A CENTRAL Victorian policewoman has encouraged other women who have experienced sexual and physical abuse from work colleagues to have the strength to come forward against their abusers.
The serving Victoria Police officer was the victim of an unlawful assault perpetrated by off-duty police officer Timothy Williams, 37, in a Swan Hill nightclub on October 22 last year.
Williams was sentenced in the Bendigo Magistrates’ Court on Friday. A charge of sexual assault was withdrawn and he pleaded guilty to one count of unlawful assault.
The court heard Williams and the victim were colleagues at Swan Hill Police in 2017 and both attended a Blue Ribbon fundraiser in Swan Hill on October 21.
During the event Williams put the victim in a headlock and she told him not to touch her.
Williams repeated the action later in the night when they were walking with others to Barrels nightclub, and was once again told not to touch the victim.
At 12.50am, the victim was dancing on the dance floor when Williams forcefully slapped her on the behind causing her severe pain, the court was told.
The matter was reported to police and investigated by Taskforce Salus, which handles sexual assault complaints against police.
Williams was interviewed at Lake Boga on November 2 and admitted to carrying out the assault.
He resigned from Victoria Police in August this year.
The victim attended the plea hearing in Bendigo and read aloud her victim impact statement, describing how the incident left her feeling “shocked, dirty and worthless as well as physically hurt”.
“The shame and embarrassment led me to not report the incident for six days,” she said.
“When I did report the assault I felt further humiliated having to describe the pain caused to a male Sergeant.
“I had to then repeat my recollection of the incident to a number of people which led to me feeling anxious, embarrassed and upset.”
Since the assault, the victim avoids being left alone with male colleagues and is reluctant to attend social events. She also said the pride she felt at being a member of Victoria Police had been affected.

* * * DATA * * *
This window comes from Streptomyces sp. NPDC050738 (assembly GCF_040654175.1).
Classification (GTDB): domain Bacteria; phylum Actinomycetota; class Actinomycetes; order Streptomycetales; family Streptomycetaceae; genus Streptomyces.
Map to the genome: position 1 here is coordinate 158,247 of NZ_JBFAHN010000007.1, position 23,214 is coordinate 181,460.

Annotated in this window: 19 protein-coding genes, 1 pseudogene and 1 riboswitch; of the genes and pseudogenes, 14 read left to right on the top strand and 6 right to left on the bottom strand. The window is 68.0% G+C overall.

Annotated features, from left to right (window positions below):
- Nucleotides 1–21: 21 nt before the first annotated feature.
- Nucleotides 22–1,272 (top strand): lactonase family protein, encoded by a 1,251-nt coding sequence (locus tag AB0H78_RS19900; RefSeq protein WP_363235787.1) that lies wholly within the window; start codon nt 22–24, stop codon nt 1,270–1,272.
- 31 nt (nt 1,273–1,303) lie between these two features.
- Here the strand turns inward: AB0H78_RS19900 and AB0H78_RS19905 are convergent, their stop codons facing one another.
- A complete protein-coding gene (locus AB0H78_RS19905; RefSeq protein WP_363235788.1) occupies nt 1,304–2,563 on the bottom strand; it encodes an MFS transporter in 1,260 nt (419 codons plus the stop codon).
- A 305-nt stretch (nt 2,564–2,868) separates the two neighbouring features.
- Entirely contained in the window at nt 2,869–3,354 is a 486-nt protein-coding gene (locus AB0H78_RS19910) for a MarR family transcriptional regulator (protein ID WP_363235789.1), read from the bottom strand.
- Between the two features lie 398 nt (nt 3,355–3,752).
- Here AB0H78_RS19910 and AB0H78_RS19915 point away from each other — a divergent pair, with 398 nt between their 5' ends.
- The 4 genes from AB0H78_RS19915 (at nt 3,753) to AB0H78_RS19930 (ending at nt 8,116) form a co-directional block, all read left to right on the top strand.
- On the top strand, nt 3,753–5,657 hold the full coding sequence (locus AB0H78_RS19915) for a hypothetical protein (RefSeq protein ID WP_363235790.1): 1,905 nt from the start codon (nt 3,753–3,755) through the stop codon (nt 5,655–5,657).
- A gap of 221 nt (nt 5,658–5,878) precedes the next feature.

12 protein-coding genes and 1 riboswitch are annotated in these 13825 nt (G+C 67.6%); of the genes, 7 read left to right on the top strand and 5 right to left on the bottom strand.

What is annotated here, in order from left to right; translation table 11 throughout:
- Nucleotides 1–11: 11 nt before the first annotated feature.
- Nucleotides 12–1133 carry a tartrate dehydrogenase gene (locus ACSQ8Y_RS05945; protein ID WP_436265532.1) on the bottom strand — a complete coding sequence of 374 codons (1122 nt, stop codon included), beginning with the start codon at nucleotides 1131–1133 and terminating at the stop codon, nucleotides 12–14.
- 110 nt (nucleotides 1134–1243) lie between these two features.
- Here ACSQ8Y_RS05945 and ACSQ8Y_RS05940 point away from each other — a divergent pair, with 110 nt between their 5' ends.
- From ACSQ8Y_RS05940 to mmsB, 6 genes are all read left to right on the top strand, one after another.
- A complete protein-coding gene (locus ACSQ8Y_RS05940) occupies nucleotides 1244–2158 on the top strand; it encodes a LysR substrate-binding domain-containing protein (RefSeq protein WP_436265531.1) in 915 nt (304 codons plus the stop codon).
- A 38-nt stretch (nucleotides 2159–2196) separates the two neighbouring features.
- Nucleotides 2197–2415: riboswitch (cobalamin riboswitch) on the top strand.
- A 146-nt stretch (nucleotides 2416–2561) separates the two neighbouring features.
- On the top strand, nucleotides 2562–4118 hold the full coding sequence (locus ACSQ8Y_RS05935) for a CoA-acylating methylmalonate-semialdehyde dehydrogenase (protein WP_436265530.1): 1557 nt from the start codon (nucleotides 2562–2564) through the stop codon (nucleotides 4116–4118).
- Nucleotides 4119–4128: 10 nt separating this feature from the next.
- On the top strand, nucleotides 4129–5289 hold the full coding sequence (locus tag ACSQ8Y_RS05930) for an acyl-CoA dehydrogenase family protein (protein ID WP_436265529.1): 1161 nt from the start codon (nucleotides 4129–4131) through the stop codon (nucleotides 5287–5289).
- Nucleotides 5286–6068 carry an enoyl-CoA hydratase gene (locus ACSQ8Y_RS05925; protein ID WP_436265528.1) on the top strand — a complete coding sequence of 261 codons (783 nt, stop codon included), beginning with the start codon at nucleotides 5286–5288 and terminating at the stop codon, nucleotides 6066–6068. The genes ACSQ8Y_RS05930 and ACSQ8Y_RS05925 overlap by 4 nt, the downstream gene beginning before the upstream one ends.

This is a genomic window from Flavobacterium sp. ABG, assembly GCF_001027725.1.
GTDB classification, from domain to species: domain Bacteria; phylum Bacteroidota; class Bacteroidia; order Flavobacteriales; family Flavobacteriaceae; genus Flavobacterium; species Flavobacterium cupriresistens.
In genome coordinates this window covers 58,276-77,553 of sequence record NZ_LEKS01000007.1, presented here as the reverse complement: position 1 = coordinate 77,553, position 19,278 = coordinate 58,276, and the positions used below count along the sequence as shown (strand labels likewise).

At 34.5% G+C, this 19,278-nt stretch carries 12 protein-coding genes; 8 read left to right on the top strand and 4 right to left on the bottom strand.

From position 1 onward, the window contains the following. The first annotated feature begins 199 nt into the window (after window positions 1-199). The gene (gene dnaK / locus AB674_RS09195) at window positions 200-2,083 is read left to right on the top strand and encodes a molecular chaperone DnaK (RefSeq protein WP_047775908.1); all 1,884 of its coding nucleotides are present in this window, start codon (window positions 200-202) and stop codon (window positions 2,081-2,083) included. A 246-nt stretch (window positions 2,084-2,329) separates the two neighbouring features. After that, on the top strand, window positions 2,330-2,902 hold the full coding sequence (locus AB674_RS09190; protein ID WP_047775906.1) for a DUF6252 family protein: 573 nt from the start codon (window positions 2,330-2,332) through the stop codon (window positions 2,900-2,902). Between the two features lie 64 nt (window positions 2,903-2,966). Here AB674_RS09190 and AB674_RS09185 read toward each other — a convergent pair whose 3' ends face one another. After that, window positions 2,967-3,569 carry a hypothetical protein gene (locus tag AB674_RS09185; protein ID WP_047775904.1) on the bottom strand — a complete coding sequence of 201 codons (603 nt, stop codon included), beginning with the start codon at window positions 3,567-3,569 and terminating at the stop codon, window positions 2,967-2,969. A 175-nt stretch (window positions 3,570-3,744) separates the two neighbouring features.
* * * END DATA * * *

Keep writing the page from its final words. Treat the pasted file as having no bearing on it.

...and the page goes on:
“I find myself often hoping there is at least one other female with me,” the victim said.
“I was recently in a work physical training course for the day. It was myself and eight other police officers all of whom were men.
“At the beginning of the day I was very anxious and felt vulnerable. I was so upset I contemplated leaving the course.
“I have never before been uncomfortable about being the only female around a group of men, especially men who are known to me and who are my colleagues.”
The victim told the Bendigo Advertiser the complaints process was stressful, but ultimately she believed it was important to hold men to account for their actions. She hoped it would encourage other women to come forward against their male colleagues who have subjected them to abuse.
Williams entered the force as a Protective Services Officer in 2012 and became a uniform member in 2014. He worked with Swan Hill Police from 2016.
He described his offending as a “moment of stupidity” and that he had “over-indulged in alcohol”.
Police prosecutor Damian Plummer said it could not be described as just one “moment” because the victim had twice told Williams not to touch her.
“After those two blunt warnings, he slapped her on the behind with force and without warning,” he said.
Magistrate Megan Aumair said it was at the higher end of seriousness for unlawful assault.
“She is commended for calling out the behaviour, and I can only hope that today represents some closure for her,” she said.
“That behaviour cannot and will not be tolerated.”
Williams was convicted and placed on a two-year good behaviour bond. He was ordered to make a $2000 donation to the White Ribbon Foundation and to complete counselling for respectful relationships with women.